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Stewardship of our towns includes the concept of kaitiakitanga. It creates enjoyable, safe public spaces, a quality environment that is cared for, and a sense of ownership and responsibility in all residents and visitors. Photo: Community planting at Whenua Rangatira, Auckland.
Photo: Mountainview School, Manakau City. Towns and cities are designed incrementally as we make decisions on individual projects. Quality urban design requires good communication and co-ordinated actions from all decision-makers: central government, local government, professionals, transport operators, developers and users.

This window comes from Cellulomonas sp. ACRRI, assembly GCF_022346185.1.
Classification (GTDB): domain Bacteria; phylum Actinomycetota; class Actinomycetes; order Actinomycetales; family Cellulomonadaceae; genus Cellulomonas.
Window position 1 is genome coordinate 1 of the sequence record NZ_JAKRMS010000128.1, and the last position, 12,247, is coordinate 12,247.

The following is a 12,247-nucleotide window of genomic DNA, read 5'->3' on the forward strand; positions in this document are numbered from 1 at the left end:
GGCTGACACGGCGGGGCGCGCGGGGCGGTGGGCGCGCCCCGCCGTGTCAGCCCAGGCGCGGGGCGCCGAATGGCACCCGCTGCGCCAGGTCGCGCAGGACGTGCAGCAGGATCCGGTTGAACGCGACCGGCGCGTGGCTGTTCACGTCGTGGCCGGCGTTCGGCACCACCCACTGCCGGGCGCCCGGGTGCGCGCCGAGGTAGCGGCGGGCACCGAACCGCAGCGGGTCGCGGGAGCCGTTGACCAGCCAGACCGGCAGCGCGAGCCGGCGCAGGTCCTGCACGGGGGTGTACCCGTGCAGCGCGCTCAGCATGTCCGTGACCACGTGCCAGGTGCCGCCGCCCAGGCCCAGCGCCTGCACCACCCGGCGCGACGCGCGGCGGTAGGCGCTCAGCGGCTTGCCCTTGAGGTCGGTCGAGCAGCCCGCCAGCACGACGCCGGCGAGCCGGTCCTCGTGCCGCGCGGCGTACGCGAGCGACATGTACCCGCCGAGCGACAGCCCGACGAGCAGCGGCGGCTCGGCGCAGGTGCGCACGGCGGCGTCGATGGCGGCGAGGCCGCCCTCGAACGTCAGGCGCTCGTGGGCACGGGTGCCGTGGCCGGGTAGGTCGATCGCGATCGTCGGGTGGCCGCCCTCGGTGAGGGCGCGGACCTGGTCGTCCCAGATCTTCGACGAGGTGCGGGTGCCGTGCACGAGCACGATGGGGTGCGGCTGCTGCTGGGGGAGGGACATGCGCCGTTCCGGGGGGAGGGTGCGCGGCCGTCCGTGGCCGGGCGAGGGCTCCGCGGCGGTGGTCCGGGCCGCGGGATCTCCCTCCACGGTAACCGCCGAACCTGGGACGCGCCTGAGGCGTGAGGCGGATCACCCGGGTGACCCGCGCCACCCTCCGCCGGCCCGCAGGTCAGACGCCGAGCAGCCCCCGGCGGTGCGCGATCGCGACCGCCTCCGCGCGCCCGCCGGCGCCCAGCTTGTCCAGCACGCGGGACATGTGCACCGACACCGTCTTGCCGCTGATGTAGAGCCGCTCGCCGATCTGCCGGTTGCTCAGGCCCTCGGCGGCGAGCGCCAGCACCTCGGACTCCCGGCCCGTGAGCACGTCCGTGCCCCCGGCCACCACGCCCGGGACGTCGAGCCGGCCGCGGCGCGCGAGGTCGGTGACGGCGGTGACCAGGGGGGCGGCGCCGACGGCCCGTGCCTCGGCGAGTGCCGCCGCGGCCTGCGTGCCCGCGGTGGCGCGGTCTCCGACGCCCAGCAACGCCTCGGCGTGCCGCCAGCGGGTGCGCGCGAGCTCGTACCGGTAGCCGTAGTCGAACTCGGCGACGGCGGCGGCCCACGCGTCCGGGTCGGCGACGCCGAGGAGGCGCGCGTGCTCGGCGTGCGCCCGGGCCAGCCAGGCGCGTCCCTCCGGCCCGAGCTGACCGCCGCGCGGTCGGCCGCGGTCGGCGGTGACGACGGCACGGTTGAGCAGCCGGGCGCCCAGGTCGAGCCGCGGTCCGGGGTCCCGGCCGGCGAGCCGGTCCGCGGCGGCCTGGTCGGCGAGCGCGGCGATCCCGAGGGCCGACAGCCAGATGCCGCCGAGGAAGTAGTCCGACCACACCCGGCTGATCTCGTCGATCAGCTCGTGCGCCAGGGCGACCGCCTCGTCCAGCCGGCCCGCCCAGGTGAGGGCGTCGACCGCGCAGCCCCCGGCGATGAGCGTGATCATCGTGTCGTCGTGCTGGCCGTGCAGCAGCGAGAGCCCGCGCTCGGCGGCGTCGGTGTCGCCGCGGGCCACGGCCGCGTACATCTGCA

To improve our urban design capability we need integrated training, adequately funded research and shared examples of best practice. Photo: Out for a walk. Photo: Newmarket Futures Workshop, Auckland. Skip to main content. View all publications 3 Key urban design qualities - The seven Cs The Urban Design Protocol identifies seven essential design qualities that create quality urban design: the seven Cs.
3 Key urban design qualities - The seven Cs